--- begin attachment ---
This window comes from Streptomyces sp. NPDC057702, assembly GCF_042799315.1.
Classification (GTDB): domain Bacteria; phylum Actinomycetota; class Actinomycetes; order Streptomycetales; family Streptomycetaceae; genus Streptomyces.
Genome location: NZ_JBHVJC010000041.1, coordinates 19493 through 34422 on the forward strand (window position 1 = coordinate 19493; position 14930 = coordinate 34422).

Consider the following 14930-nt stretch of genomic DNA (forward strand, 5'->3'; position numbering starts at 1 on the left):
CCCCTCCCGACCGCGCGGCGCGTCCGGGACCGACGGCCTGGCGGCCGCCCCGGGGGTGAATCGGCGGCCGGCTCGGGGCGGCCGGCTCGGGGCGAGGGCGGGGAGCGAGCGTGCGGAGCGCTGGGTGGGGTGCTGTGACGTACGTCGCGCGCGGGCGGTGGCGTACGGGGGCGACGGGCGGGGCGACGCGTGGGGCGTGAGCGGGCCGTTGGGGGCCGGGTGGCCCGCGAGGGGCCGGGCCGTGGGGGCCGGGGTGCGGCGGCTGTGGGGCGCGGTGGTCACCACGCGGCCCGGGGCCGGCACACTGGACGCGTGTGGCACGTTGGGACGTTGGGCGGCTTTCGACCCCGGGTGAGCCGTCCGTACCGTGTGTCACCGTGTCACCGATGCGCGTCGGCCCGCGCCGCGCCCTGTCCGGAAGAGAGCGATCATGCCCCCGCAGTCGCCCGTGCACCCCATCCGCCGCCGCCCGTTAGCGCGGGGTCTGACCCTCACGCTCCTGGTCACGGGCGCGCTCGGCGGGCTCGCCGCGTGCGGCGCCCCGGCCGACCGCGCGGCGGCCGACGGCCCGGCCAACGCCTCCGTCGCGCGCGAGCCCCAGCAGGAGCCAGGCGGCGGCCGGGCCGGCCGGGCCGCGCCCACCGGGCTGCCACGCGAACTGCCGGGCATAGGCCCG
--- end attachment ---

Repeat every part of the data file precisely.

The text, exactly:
This window comes from Streptomyces sp. NPDC057702, assembly GCF_042799315.1.
Classification (GTDB): domain Bacteria; phylum Actinomycetota; class Actinomycetes; order Streptomycetales; family Streptomycetaceae; genus Streptomyces.
Genome location: NZ_JBHVJC010000041.1, coordinates 19493 through 34422 on the forward strand (window position 1 = coordinate 19493; position 14930 = coordinate 34422).

Consider the following 14930-nt stretch of genomic DNA (forward strand, 5'->3'; position numbering starts at 1 on the left):
CCCCTCCCGACCGCGCGGCGCGTCCGGGACCGACGGCCTGGCGGCCGCCCCGGGGGTGAATCGGCGGCCGGCTCGGGGCGGCCGGCTCGGGGCGAGGGCGGGGAGCGAGCGTGCGGAGCGCTGGGTGGGGTGCTGTGACGTACGTCGCGCGCGGGCGGTGGCGTACGGGGGCGACGGGCGGGGCGACGCGTGGGGCGTGAGCGGGCCGTTGGGGGCCGGGTGGCCCGCGAGGGGCCGGGCCGTGGGGGCCGGGGTGCGGCGGCTGTGGGGCGCGGTGGTCACCACGCGGCCCGGGGCCGGCACACTGGACGCGTGTGGCACGTTGGGACGTTGGGCGGCTTTCGACCCCGGGTGAGCCGTCCGTACCGTGTGTCACCGTGTCACCGATGCGCGTCGGCCCGCGCCGCGCCCTGTCCGGAAGAGAGCGATCATGCCCCCGCAGTCGCCCGTGCACCCCATCCGCCGCCGCCCGTTAGCGCGGGGTCTGACCCTCACGCTCCTGGTCACGGGCGCGCTCGGCGGGCTCGCCGCGTGCGGCGCCCCGGCCGACCGCGCGGCGGCCGACGGCCCGGCCAACGCCTCCGTCGCGCGCGAGCCCCAGCAGGAGCCAGGCGGCGGCCGGGCCGGCCGGGCCGCGCCCACCGGGCTGCCACGCGAACTGCCGGGCATAGGCCCG